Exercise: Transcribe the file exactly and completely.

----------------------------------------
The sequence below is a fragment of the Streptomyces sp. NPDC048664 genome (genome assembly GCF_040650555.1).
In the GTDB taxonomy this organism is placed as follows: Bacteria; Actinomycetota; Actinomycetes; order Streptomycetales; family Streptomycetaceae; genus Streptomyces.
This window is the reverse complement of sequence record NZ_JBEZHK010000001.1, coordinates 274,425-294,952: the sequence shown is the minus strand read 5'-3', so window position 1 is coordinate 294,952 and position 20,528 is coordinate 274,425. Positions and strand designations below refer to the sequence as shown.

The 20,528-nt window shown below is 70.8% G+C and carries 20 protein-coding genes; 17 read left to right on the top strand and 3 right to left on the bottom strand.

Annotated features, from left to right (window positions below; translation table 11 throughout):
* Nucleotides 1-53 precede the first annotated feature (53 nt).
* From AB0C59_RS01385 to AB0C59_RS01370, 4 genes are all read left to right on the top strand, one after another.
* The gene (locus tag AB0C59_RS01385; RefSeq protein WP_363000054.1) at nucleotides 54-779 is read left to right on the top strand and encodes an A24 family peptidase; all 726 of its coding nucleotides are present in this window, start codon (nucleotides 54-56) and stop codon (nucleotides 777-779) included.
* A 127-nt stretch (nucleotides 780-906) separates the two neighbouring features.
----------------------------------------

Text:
The sequence below is a fragment of the Streptomyces sp. NPDC048664 genome (genome assembly GCF_040650555.1).
In the GTDB taxonomy this organism is placed as follows: Bacteria; Actinomycetota; Actinomycetes; order Streptomycetales; family Streptomycetaceae; genus Streptomyces.
This window is the reverse complement of sequence record NZ_JBEZHK010000001.1, coordinates 274,425-294,952: the sequence shown is the minus strand read 5'-3', so window position 1 is coordinate 294,952 and position 20,528 is coordinate 274,425. Positions and strand designations below refer to the sequence as shown.

The 20,528-nt window shown below is 70.8% G+C and carries 20 protein-coding genes; 17 read left to right on the top strand and 3 right to left on the bottom strand.

Annotated features, from left to right (window positions below; translation table 11 throughout):
* Nucleotides 1-53 precede the first annotated feature (53 nt).
* From AB0C59_RS01385 to AB0C59_RS01370, 4 genes are all read left to right on the top strand, one after another.
* The gene (locus tag AB0C59_RS01385; RefSeq protein WP_363000054.1) at nucleotides 54-779 is read left to right on the top strand and encodes an A24 family peptidase; all 726 of its coding nucleotides are present in this window, start codon (nucleotides 54-56) and stop codon (nucleotides 777-779) included.
* A 127-nt stretch (nucleotides 780-906) separates the two neighbouring features.